Russia’s services PMI expands at the fastest pace in a year as confidence and growth return

Russia’s services PMI expands at the fastest pace in a year as confidence and growth return
Russia's service PMI jumped to 54.7 in July, its fastest rate of expansion in a year, as orders and confidence increased. / bne IntelliNews
By bne IntelliNews August 3, 2022

The seasonally adjusted S&P Global Russia Services PMI Business Activity Index grew at its fastest pace in more than a year to post 54.7 in July, up from 51.7 in June. 

The result “signalled the fastest rise in business activity since June 2021,” according to S&P. Any result above the 50 no-change benchmark is an expansion.

The strong services result follows on from a second month of more modest expansion in the manufacturing PMI index. The seasonally adjusted S&P Global Russia Manufacturing Purchasing Managers’ PMI Index was still in the black with 50.3 in July, but down slightly from 50.9 in June. (chart)

Combined, the good services result lifted the S&P Global Russia Composite PMI Output Index, which posted a respectable 52.2 in July, up from 50.4 in June.

“The latest index reading signalled a modest upturn in private sector business activity that was the steepest since June 2021. The expansion was led by the service sector, as manufacturers registered a stronger decline in production,” S&P said in a note on August 3.

The strong forward-looking PMI results bode well for the coming months and underpin a number of other positive results recently. The International Monetary Fund (IMF) recently improved its outlook for Russia in 2022, scaling back its estimate for this year’s contraction from -8% to -6%.

The Central Bank of Russia (CBR) has also revised down its estimate for this year’s contractions from -8% to -5% and economists polled in the regulator’s regular macroeconomic survey also forecast a milder -6% contraction. The CBR said this week that it expects the economy to contract by 7% in the third quarter, which will mark the nadir of the recession caused by the extreme sanctions imposed by the West after Russia’s invasion of Ukraine in February.

Services rebound

The performance of the service sector is particularly telling, as it is very dependent on the mood in the country. While the war has devastated Ukraine, for regular Russians life has more or less returned to normal, despite the disappearance of famous international brands.

“Russian service providers registered a stronger upturn in business activity during July, according to the latest PMI data,” S&P said. “The rate of output growth was the fastest for just over a year, with activity supported by a sharper upturn in new business. Greater client demand was domestically focused, however, as new export orders contracted markedly and at an increased pace. Pressure on capacity following increased new orders and input shortages was reflected in renewed upticks in employment and backlogs of work.”

Despite the enormous shock to the economy of the sanctions, the impact has yet to reach the street and unemployment is currently at an all-time low of 3.9%. (chart)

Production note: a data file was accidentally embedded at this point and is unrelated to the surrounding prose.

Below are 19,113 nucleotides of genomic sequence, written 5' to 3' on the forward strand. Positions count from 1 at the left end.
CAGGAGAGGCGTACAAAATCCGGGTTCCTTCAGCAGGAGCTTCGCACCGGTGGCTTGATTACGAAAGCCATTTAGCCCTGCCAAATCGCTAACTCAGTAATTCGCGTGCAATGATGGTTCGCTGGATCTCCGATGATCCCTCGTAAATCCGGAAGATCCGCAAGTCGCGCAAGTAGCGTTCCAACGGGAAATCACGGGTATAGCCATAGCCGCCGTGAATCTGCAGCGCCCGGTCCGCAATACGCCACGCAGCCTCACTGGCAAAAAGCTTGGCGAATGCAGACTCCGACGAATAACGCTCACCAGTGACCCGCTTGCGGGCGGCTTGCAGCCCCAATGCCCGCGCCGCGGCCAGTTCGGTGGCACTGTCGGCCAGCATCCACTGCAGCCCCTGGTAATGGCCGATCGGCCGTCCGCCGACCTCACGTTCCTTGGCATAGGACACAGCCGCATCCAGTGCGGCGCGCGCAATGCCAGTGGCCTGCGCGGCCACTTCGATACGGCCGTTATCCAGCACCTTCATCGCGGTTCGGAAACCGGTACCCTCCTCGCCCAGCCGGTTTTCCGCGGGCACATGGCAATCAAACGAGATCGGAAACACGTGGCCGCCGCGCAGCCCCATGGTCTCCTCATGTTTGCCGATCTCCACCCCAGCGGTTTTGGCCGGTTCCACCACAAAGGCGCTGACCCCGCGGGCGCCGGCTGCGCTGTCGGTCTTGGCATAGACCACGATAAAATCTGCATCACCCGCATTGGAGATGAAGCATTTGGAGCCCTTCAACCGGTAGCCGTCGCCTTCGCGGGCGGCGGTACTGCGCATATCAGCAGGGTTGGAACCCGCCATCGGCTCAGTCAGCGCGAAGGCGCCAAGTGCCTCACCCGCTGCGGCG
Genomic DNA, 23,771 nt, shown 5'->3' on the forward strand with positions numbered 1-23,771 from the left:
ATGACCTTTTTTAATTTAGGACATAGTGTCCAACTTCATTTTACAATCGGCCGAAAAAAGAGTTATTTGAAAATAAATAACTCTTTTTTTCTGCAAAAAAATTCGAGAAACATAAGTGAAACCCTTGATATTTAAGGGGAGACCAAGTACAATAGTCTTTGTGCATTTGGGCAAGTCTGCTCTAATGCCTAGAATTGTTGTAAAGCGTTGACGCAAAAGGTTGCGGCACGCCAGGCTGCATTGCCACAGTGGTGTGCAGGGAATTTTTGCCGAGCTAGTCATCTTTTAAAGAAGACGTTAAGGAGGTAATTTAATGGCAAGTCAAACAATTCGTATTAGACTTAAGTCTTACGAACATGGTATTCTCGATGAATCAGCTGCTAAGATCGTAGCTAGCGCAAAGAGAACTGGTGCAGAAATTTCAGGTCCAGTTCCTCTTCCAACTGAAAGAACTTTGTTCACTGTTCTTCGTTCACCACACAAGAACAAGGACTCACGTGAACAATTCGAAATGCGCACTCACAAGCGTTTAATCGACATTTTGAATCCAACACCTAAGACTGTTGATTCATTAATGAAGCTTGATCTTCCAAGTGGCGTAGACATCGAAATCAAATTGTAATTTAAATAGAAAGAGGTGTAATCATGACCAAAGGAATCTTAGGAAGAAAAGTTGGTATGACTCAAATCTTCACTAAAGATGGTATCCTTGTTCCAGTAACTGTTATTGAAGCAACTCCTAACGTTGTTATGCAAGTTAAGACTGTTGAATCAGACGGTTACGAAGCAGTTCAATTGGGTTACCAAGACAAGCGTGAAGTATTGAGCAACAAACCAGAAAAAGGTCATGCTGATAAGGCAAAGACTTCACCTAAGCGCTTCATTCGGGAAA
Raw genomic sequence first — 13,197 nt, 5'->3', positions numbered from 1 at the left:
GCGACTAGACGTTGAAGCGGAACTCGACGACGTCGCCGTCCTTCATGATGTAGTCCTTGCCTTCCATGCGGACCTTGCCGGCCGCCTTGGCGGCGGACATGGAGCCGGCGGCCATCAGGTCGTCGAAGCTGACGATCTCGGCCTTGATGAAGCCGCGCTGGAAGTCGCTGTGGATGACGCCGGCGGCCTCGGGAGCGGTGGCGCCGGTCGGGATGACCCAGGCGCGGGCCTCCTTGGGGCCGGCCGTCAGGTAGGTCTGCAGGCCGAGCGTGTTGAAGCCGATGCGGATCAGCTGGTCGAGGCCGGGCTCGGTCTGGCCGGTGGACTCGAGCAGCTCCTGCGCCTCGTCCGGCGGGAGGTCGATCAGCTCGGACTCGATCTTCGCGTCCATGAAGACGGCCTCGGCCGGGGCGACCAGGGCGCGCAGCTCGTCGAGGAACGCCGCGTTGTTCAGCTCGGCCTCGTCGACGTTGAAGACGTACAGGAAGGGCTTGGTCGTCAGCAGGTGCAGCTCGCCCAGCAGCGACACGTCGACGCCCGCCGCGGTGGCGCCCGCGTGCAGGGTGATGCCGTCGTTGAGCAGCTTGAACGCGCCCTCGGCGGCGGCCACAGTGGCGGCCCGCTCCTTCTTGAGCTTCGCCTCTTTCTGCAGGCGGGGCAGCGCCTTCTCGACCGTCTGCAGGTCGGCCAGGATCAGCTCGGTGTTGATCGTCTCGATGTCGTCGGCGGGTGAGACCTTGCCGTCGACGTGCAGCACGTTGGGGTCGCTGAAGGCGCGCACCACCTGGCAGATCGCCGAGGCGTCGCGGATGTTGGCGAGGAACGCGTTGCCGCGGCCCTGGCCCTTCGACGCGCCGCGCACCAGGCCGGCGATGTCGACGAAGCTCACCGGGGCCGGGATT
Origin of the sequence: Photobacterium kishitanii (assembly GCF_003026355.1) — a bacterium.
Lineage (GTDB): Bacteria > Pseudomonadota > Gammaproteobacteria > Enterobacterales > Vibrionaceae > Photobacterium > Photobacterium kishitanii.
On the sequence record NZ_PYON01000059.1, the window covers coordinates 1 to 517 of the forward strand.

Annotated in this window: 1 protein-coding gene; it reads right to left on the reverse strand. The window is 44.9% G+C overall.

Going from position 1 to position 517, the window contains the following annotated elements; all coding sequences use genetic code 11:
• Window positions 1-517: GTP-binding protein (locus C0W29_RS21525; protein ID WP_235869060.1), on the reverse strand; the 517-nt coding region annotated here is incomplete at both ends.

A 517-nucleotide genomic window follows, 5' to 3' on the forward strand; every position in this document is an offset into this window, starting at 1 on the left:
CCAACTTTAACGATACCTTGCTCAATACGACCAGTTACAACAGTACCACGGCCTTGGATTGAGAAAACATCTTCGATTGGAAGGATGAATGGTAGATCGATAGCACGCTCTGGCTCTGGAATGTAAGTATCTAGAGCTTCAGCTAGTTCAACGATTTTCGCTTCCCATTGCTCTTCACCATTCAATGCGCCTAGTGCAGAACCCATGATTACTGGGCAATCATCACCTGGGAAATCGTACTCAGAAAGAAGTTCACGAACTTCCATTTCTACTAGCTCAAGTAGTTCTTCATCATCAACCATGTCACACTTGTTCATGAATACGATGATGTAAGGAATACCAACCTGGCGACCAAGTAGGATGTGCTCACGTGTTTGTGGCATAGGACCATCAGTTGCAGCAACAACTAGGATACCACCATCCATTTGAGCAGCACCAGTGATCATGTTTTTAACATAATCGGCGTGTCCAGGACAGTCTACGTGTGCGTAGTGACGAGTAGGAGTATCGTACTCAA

In line with greater new business, firms stepped up their hiring activity during July. Employment rose for the first time since November 2021 and at its sharpest pace for a year.

S&P panellists complained that inflation was high, but reported that rate of price rises was starting to slow. Inflation is soaring around the world as stagflation looms, but the CBR's fast action more than doubling interest rates to 20% on February 28 seems to have nipped inflationary pressures in the bud. Inflation peaked at 17.8% year on year in April, but since then has begun to fall and posted 15.9% in June. Russia is now the only country in Europe where inflation is falling. (chart)

At the same time, average cost burdens rose further during July. Where an increase in input prices was recorded, firms linked this to higher supplier and input costs, alongside hikes in wages. Some companies also stated that the impact of sanctions and unfavourable exchange rates had driven imported input costs up. Despite being sharper than the series long-run trend, the rate of inflation eased further from March's recent peak and was the slowest since February, S&P reported.

“The rate of cost inflation slowed for the fourth month running but remained historically elevated. Although the pace of increase in prices charged quickened, it was well below those seen earlier in the year,” S&P said.

Contributing to the growth in output across the Russian service sector was a second consecutive monthly increase in new orders at the start of the third quarter, S&P reports. “The rise in new business was sharp overall and the fastest since August 2020. The upturn also signalled a notable turnaround from the marked contractions seen earlier in the year,” S&P said. “That said, stronger customer demand was confined to the domestic market as new export orders fell substantially in July.”

Business is going so well that the service providers reported a rising backlog of work – the first in a year and a half. “Input shortages and a stronger upturn in new business led to the steepest rate of growth in unfinished business since November 2003,” according to S&P’s panellists.

A return towards business as usual has fuelled optimism in the services sector and firms reported their strongest degree of confidence in the outlook for output over the coming year for ten months. Companies attributed optimism to improvements in the health of the wider economy and further upticks in client demand.